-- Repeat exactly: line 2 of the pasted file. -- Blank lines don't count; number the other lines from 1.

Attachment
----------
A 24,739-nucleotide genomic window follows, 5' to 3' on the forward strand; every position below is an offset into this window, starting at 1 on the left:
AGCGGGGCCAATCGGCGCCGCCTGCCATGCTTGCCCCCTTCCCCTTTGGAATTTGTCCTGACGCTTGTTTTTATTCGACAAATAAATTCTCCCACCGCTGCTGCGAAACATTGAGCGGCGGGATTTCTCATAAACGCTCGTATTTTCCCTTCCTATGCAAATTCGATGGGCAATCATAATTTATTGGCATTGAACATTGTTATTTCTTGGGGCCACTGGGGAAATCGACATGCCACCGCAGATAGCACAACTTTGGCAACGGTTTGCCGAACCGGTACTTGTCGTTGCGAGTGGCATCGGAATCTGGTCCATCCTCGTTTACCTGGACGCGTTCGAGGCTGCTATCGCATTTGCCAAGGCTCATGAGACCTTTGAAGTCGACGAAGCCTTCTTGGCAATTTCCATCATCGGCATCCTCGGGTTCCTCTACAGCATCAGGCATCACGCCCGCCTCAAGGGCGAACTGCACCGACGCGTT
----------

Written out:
AGCGGGGCCAATCGGCGCCGCCTGCCATGCTTGCCCCCTTCCCCTTTGGAATTTGTCCTGACGCTTGTTTTTATTCGACAAATAAATTCTCCCACCGCTGCTGCGAAACATTGAGCGGCGGGATTTCTCATAAACGCTCGTATTTTCCCTTCCTATGCAAATTCGATGGGCAATCATAATTTATTGGCATTGAACATTGTTATTTCTTGGGGCCACTGGGGAAATCGACATGCCACCGCAGATAGCACAACTTTGGCAACGGTTTGCCGAACCGGTACTTGTCGTTGCGAGTGGCATCGGAATCTGGTCCATCCTCGTTTACCTGGACGCGTTCGAGGCTGCTATCGCATTTGCCAAGGCTCATGAGACCTTTGAAGTCGACGAAGCCTTCTTGGCAATTTCCATCATCGGCATCCTCGGGTTCCTCTACAGCATCAGGCATCACGCCCGCCTCAAGGGCGAACTGCACCGACGCGTT